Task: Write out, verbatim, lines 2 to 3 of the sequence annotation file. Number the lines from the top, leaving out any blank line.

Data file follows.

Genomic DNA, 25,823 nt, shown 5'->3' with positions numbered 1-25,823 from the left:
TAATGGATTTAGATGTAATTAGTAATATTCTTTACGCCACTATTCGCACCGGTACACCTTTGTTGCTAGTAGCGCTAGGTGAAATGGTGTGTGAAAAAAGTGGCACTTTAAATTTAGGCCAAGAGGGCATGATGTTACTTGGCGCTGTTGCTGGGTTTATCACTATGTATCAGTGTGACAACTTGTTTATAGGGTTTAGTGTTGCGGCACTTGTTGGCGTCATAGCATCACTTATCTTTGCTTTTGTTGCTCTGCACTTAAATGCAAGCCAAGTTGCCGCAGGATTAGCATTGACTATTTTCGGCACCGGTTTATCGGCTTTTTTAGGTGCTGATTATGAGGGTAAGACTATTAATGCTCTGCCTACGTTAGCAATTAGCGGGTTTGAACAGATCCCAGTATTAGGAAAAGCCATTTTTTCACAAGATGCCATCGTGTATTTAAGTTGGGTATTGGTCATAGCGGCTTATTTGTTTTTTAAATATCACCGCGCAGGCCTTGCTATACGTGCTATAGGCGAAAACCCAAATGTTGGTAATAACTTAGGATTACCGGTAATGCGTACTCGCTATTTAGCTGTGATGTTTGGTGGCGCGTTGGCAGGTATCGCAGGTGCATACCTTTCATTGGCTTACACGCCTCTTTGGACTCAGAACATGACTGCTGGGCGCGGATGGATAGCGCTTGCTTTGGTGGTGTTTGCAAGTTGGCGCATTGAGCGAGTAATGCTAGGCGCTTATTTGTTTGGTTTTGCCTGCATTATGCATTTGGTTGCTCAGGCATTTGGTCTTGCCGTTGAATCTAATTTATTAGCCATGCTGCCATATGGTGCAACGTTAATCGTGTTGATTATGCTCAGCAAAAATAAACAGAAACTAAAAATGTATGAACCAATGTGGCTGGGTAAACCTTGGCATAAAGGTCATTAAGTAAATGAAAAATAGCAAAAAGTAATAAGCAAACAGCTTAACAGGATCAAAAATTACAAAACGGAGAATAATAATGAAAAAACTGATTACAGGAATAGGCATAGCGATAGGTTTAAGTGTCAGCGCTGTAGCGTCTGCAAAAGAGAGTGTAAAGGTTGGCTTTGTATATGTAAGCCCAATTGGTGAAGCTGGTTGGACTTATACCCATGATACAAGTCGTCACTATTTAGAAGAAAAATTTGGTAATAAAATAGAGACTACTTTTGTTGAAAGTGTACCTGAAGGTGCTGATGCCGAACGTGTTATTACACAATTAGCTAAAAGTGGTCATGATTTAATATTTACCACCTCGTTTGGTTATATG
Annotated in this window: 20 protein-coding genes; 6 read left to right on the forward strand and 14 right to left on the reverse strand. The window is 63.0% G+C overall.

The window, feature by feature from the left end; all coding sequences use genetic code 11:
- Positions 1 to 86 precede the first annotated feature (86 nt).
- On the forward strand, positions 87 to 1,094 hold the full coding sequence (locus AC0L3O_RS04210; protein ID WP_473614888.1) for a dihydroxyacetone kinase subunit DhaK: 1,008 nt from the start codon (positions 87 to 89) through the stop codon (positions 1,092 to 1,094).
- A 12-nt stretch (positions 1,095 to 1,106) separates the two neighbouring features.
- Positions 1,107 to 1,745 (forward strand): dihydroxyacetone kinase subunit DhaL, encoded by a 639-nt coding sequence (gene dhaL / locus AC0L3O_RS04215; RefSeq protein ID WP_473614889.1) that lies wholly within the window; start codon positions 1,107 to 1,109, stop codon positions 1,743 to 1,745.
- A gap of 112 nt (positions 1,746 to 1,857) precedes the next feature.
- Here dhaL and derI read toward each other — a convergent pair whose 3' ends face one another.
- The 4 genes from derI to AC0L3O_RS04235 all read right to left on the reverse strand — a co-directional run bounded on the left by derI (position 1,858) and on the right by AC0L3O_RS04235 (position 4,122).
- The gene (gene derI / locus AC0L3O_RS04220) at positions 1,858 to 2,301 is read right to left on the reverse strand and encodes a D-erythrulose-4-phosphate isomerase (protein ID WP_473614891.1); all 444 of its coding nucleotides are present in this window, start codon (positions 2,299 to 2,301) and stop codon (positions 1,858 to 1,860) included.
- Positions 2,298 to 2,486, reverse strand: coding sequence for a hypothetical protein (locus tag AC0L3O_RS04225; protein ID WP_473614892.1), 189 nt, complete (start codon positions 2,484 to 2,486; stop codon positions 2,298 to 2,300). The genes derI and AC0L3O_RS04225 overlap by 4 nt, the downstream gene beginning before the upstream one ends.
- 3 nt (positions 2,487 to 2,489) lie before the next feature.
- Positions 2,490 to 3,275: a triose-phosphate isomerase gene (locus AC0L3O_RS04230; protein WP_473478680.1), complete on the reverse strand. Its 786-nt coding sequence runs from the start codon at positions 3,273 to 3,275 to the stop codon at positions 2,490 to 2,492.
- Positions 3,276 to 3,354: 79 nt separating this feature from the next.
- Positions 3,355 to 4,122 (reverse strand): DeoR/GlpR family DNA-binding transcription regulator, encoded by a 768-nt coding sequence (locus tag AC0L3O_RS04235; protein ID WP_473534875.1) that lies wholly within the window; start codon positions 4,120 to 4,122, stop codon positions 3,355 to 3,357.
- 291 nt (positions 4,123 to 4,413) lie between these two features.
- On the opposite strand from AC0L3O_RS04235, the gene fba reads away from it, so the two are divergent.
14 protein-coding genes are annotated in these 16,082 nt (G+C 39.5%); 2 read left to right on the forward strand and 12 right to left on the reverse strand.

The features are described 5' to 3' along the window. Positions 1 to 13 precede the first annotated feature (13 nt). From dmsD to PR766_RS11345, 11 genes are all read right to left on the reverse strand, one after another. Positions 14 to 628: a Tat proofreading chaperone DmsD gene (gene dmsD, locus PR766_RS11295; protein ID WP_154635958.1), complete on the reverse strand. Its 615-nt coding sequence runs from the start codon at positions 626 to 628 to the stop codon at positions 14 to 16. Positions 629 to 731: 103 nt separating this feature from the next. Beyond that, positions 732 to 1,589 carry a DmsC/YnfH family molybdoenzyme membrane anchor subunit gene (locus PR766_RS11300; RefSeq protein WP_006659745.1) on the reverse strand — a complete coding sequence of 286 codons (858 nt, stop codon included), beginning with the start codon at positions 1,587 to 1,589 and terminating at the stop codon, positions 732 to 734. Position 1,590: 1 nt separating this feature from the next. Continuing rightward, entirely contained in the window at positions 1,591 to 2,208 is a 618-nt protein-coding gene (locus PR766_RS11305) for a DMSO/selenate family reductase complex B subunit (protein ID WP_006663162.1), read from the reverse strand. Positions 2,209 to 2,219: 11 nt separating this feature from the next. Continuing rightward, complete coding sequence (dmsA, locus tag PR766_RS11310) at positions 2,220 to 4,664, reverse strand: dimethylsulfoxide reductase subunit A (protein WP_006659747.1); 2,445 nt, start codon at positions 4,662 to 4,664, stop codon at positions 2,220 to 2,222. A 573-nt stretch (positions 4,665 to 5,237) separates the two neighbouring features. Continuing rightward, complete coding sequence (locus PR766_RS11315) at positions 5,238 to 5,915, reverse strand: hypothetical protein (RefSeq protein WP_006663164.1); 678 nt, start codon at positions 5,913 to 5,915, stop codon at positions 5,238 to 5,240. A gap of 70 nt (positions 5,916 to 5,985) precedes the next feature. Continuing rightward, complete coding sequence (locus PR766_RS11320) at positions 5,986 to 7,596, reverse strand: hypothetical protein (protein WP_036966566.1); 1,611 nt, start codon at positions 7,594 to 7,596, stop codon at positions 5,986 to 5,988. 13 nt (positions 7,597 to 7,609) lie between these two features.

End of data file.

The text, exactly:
TAATGGATTTAGATGTAATTAGTAATATTCTTTACGCCACTATTCGCACCGGTACACCTTTGTTGCTAGTAGCGCTAGGTGAAATGGTGTGTGAAAAAAGTGGCACTTTAAATTTAGGCCAAGAGGGCATGATGTTACTTGGCGCTGTTGCTGGGTTTATCACTATGTATCAGTGTGACAACTTGTTTATAGGGTTTAGTGTTGCGGCACTTGTTGGCGTCATAGCATCACTTATCTTTGCTTTTGTTGCTCTGCACTTAAATGCAAGCCAAGTTGCCGCAGGATTAGCATTGACTATTTTCGGCACCGGTTTATCGGCTTTTTTAGGTGCTGATTATGAGGGTAAGACTATTAATGCTCTGCCTACGTTAGCAATTAGCGGGTTTGAACAGATCCCAGTATTAGGAAAAGCCATTTTTTCACAAGATGCCATCGTGTATTTAAGTTGGGTATTGGTCATAGCGGCTTATTTGTTTTTTAAATATCACCGCGCAGGCCTTGCTATACGTGCTATAGGCGAAAACCCAAATGTTGGTAATAACTTAGGATTACCGGTAATGCGTACTCGCTATTTAGCTGTGATGTTTGGTGGCGCGTTGGCAGGTATCGCAGGTGCATACCTTTCATTGGCTTACACGCCTCTTTGGACTCAGAACATGACTGCTGGGCGCGGATGGATAGCGCTTGCTTTGGTGGTGTTTGCAAGTTGGCGCATTGAGCGAGTAATGCTAGGCGCTTATTTGTTTGGTTTTGCCTGCATTATGCATTTGGTTGCTCAGGCATTTGGTCTTGCCGTTGAATCTAATTTATTAGCCATGCTGCCATATGGTGCAACGTTAATCGTGTTGATTATGCTCAGCAAAAATAAACAGAAACTAAAAATGTATGAACCAATGTGGCTGGGTAAACCTTGGCATAAAGGTCATTAAGTAAATGAAAAATAGCAAAAAGTAATAAGCAAACAGCTTAACAGGATCAAAAATTACAAAACGGAGAATAATAATGAAAAAACTGATTACAGGAATAGGCATAGCGATAGGTTTAAGTGTCAGCGCTGTAGCGTCTGCAAAAGAGAGTGTAAAGGTTGGCTTTGTATATGTAAGCCCAATTGGTGAAGCTGGTTGGACTTATACCCATGATACAAGTCGTCACTATTTAGAAGAAAAATTTGGTAATAAAATAGAGACTACTTTTGTTGAAAGTGTACCTGAAGGTGCTGATGCCGAACGTGTTATTACACAATTAGCTAAAAGTGGTCATGATTTAATATTTACCACCTCGTTTGGTTATATG
Annotated in this window: 20 protein-coding genes; 6 read left to right on the forward strand and 14 right to left on the reverse strand. The window is 63.0% G+C overall.